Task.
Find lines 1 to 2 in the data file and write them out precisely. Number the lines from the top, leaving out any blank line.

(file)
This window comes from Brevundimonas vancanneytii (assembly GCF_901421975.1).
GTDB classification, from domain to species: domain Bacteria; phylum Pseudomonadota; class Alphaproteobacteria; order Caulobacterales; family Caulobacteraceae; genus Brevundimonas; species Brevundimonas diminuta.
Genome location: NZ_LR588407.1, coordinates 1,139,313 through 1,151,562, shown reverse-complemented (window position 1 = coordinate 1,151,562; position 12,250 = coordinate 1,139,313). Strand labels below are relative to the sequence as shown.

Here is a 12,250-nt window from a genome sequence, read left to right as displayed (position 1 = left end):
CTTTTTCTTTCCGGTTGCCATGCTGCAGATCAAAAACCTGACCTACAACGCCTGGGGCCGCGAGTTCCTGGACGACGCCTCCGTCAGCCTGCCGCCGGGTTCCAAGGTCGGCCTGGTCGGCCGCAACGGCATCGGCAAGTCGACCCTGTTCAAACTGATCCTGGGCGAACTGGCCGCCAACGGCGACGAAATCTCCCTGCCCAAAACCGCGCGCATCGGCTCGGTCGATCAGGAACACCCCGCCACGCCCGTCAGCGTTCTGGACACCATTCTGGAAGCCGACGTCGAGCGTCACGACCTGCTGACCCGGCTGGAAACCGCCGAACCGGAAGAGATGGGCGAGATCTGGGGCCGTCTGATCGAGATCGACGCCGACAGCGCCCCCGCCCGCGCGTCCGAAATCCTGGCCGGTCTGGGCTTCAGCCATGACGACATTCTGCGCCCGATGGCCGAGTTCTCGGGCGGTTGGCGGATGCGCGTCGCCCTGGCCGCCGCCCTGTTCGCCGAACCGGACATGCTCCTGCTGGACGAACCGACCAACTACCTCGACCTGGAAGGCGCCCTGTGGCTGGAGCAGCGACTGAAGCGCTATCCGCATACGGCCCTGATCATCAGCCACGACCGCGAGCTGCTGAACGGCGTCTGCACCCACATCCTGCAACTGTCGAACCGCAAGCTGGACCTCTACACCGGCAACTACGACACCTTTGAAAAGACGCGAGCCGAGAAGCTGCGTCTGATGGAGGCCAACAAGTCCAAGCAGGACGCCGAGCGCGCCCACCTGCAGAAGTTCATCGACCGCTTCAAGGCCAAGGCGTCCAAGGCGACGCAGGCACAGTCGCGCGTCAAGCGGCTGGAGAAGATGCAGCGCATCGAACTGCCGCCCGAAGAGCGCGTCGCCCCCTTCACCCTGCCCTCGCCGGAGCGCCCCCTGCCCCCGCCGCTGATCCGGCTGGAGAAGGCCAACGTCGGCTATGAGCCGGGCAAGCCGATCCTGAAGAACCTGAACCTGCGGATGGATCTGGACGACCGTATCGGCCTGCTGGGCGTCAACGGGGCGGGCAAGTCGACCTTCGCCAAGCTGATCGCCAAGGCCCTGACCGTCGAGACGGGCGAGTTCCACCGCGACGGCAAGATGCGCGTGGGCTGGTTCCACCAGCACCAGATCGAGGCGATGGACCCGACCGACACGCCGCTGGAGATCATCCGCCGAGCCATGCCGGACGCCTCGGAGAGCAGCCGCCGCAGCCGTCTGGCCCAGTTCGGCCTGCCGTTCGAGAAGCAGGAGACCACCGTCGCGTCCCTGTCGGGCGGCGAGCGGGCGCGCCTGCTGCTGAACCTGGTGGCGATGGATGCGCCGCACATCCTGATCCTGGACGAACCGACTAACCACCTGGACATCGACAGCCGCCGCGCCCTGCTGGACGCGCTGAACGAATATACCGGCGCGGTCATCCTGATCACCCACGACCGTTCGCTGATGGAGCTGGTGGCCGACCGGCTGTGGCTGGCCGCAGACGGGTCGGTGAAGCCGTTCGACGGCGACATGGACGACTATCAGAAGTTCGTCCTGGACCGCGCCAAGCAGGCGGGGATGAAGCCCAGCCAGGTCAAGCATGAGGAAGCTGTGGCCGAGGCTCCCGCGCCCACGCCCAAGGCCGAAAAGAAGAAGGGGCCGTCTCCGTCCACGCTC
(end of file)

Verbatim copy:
This window comes from Brevundimonas vancanneytii (assembly GCF_901421975.1).
GTDB classification, from domain to species: domain Bacteria; phylum Pseudomonadota; class Alphaproteobacteria; order Caulobacterales; family Caulobacteraceae; genus Brevundimonas; species Brevundimonas diminuta.